In terms of design, concept cars have a reputation for being unique. But not all of them make it to production, despite their popularity. One of the most famous concept cars was the Lamborghini Marzal, which recently appeared in public for the first time since 1967. The car was driven at the Monaco Grand Prix to much acclaim. The car itself is a representation of Ferruccio Lamborghini’s genius. We’re looking into the history of the Marzal to see how it was created.
Early on, Ferruccio Lamborghini had decided he wanted a car that would be the star of the 1967 Geneva Motor Show. He enlisted the help of renowned designer Marcello Gandini to construct his vision. Gandini focused on a four seater and consulted Lamborghini engineer Paolo Stanzani.
The duo decided that in order to make room for four people there needed to be half a Miura engine. The V12 was cut in two and transversely mounted behind the passenger compartment. This led to the creation of a 2-litre six-cylinder engine block, turned 180 degrees in order to work for the Marzal’s layout. The Marzal was based on a modified Miura chassis, with the glass area being created by the Belgian company Glaverbel. The car was completed by a set of huge Bertone gullwing doors.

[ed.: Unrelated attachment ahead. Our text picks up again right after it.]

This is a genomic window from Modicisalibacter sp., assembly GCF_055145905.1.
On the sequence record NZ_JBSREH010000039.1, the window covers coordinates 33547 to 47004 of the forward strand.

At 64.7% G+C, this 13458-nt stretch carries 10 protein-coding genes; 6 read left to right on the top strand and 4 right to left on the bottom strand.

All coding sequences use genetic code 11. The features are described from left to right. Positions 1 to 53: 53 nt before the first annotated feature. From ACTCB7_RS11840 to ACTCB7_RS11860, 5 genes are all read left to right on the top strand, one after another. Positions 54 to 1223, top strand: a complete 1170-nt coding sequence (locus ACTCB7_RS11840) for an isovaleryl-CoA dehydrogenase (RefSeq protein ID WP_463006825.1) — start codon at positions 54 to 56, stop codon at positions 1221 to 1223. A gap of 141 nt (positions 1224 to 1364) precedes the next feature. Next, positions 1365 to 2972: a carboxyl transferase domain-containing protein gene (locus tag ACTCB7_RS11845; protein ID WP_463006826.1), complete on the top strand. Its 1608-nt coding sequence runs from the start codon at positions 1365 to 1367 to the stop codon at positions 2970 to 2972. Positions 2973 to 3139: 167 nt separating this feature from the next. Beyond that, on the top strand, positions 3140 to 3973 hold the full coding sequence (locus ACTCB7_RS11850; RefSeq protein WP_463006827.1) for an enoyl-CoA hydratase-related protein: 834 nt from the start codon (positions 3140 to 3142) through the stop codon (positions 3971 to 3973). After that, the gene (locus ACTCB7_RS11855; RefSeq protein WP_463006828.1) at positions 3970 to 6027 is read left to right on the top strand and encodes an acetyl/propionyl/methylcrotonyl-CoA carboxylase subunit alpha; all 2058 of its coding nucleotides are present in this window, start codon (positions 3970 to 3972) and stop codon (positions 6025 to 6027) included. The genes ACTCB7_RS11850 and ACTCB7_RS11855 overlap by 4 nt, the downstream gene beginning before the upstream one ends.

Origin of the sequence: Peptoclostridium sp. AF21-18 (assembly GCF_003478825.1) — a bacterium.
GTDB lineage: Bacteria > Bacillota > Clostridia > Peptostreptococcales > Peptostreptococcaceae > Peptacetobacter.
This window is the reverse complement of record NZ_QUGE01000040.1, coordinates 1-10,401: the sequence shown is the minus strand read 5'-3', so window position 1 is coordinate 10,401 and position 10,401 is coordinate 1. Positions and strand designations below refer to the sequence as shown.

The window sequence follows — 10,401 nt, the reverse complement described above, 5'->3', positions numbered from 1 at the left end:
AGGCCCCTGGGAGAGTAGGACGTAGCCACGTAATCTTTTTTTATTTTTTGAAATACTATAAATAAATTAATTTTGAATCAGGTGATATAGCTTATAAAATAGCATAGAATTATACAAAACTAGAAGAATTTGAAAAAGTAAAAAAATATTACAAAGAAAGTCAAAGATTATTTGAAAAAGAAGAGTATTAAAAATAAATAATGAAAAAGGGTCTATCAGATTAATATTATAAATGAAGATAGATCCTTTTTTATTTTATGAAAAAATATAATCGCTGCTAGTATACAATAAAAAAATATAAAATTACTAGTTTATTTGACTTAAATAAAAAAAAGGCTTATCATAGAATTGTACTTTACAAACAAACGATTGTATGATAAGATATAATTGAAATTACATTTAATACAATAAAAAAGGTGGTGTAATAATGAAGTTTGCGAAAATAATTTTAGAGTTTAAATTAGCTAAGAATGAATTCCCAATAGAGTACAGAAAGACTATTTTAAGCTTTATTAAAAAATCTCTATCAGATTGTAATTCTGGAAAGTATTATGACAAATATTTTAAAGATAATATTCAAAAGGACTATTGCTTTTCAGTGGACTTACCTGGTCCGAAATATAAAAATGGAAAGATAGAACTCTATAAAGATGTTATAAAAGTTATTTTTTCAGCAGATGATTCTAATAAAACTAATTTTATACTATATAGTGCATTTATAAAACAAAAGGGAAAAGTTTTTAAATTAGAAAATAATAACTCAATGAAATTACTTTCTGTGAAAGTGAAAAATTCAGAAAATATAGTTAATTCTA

A car to remember
When the Marzal appeared in Geneva it captured the public’s imagination. Named after a fighting bull, the Marzal came to Monaco, with Lamborghini convincing Prince Rainier III to drive it on the circuit. Then, it returned to the factory for an evaluation, being tested by engineer Bob Wallace, only to be found inappropriate for production use.
The motor was displayed at the 1967 Earls Court London Motor Show, as well as in Brussels and Belgium. Although the Marzal was meant to be shipped to the US, it was impounded at the docks in Genoa. This happened because of paperwork problems and a missing tax payment.
Eventually, the Marzal ended up in the Lamborghini museum until the company went bankrupt and the car was sold off. At this point, the Marzal was heavily corroded. Eventually, it found its way back to Lamborghini for full restoration.
The Marzal’s importance can’t be understated, serving as the inspiration for cars like the Espada. It may not have made it down the production line but at least we can still see its influential presence out on the roads thanks to this.